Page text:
Earlier this year, I spoke at some length to someone who had done something interesting at a New Zealand summer festival, and it's probably not what you're thinking. This person had, with a small team, tested the recreational drugs people had brought with them to the festival. And the results were alarming.
The large majority of festival-goers had not bought the drug they thought they had. In the case of substances bought as LSD, the situation was particularly troubling. Fully 80% of people who thought they had LSD in fact had NBOMe drugs, which are far more risky than LSD – they have a scary dose-response curve and overdoses can be very harmful and even fatal.
Later, I became aware that some people in my wider social circle were buying pills whose ingredients had been obtained – as such party drugs increasingly are – via the "dark web". People liked the speckled blue pills and believed they contained MDMA. I watched people who'd taken them and I had my doubts.
I proposed a story to my editors at Matters of Substance, the magazine of the New Zealand Drug Foundation. Could, I asked, a budget be found to have ESR test one of these pills? It could, we made the arrangements and one afternoon I drove over to ESR with the pill. (I passed three police cars on the way and I confess part of me wanted to be pulled over and searched so I could honestly say "It's for WORK!")
The meeting there was fascinating and informative. I started to get an idea of how the party drug scene had evolved in the past few years, and of how much of a problem it is becoming that we don't know what's in the pills.
I spoke to a number of other people, including Wellington emergency doctor Paul Quigley, who has to deal with the consequences. He was remarkably frank:
“Quite frankly, there’s growing evidence that MDMA is a safe form of intoxication – especially when you compare it to alcohol and so on – but that’s not what you get. You look at the recent hauls in Wellington of alpha-PVP, which is a highly stimulating hallucinogenic. So not only do you hallucinate, but you get the tachycardia and hypertension. That is not an enactogenic effect.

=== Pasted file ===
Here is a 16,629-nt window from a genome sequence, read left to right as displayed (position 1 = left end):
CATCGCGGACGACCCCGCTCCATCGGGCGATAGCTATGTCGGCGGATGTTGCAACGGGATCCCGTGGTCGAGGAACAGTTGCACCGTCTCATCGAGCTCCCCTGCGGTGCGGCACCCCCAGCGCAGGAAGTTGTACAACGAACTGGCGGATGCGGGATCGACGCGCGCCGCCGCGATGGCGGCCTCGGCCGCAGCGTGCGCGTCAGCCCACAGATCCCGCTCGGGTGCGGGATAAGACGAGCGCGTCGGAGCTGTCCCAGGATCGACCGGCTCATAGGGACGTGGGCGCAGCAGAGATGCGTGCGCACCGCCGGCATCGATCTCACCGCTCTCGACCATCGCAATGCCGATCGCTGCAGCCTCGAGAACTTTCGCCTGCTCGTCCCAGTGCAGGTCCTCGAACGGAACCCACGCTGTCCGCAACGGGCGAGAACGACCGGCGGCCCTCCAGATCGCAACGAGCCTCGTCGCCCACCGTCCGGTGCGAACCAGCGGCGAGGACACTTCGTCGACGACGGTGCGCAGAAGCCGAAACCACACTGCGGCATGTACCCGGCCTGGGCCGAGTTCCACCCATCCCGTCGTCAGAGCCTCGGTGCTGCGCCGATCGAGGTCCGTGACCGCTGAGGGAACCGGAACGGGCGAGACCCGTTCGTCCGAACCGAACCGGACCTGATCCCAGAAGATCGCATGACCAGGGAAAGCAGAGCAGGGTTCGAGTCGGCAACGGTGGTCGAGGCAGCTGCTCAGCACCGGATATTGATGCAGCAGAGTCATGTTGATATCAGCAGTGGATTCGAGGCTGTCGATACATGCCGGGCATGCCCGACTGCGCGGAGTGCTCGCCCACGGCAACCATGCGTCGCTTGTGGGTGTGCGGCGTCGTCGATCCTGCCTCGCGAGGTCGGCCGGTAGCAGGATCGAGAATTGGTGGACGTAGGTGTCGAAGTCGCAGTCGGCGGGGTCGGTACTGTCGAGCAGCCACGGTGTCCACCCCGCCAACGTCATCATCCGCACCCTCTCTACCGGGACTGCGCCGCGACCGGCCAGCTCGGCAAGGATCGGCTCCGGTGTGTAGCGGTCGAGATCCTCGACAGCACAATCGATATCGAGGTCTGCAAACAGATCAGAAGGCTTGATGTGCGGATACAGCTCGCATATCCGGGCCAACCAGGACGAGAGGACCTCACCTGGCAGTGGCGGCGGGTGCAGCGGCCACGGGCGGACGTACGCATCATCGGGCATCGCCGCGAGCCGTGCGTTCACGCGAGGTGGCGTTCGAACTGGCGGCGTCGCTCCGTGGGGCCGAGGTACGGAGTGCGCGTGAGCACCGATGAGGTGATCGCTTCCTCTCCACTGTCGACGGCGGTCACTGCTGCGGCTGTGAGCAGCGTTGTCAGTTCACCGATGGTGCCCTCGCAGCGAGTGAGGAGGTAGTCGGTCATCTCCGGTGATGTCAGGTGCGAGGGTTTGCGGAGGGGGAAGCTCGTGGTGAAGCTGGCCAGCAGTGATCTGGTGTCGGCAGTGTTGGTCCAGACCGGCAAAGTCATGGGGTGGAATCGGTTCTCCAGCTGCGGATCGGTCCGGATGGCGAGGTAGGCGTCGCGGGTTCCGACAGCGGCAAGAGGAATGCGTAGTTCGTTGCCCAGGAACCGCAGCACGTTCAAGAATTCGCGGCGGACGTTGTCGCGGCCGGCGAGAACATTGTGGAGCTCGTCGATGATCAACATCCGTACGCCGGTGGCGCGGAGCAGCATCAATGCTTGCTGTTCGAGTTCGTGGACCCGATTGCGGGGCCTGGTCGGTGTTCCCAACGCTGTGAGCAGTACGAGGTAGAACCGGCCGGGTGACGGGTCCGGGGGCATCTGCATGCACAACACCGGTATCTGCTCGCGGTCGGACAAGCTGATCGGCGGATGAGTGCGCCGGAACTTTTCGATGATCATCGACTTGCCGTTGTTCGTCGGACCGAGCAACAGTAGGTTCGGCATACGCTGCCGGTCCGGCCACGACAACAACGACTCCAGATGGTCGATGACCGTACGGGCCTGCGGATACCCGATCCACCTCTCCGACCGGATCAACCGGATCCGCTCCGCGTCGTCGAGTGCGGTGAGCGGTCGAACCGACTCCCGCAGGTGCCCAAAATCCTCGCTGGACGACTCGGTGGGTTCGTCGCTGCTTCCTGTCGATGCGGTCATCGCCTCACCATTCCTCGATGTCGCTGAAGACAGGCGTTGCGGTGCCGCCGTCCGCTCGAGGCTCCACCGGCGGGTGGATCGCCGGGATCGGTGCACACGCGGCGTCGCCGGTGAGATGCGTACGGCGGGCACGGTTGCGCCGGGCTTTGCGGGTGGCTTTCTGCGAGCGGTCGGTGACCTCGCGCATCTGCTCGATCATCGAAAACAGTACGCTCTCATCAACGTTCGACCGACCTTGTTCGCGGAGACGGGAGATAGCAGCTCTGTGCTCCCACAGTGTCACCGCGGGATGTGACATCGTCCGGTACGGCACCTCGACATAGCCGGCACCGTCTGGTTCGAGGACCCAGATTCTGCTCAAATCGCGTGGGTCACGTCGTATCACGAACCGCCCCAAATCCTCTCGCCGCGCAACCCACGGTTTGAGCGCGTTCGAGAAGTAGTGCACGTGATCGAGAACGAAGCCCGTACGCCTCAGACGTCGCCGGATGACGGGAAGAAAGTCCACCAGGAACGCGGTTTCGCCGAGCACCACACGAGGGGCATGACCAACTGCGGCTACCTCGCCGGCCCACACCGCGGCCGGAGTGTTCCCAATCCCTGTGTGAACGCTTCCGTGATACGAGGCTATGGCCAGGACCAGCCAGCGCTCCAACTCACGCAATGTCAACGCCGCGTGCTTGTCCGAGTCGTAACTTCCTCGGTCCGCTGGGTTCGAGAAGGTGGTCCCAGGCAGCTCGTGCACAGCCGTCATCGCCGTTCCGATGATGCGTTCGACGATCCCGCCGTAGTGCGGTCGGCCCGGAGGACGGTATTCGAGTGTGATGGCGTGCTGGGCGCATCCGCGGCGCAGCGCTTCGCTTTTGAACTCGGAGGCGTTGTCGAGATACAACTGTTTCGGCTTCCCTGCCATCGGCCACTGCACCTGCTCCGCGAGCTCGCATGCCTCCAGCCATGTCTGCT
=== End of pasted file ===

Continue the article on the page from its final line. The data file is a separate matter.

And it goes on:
“Even the dealers know this, so they’re mixing things like benzos into these tablets. The high from the amphetamine effect is almost too high, so they try and balance that by putting in a benzodiazepine. Now we’re talking really dangerous, because benzos are addictive – they’re enough of a problem in prescription medicines, let alone the recreational ones.”
It turned out the the blue pills contained a mix of chemicals people like Dr Quigley had not encountered. Chemicals that were not the most harmful thing that can turn up in an "E", but chemicals that have some important caveats associated with their use. In certain circumstances, people have died from taking them.
I readily shared the information with Dr Quigley and a couple of other specialists in advance of publication, because in the end that's the point of the story itself. The problem with our present drug laws is that they force out well-understood drugs whose place is taken by new drugs, which are less well understood and often much riskier. And people like Dr Quigley don't even know what's coming in the door when something goes wrong.
There are various solutions, including permitted onsite testing. But that's a politically alarming step. Dr Quigley would like to see MDMA licensed and regulated for sale. More within reach right now is a risk register – which should be public. That saves lives.
But that's a problem for politicians too. At the least, medical staff should be as well informed as possible about what's in the market, so they know how to respond when they have to. And, mercifully, that small step is beginning to happen. It's a step.
My feature has just been published online by Matters of Substance as If it’s not true to label, then what are people taking? I think it's pretty important.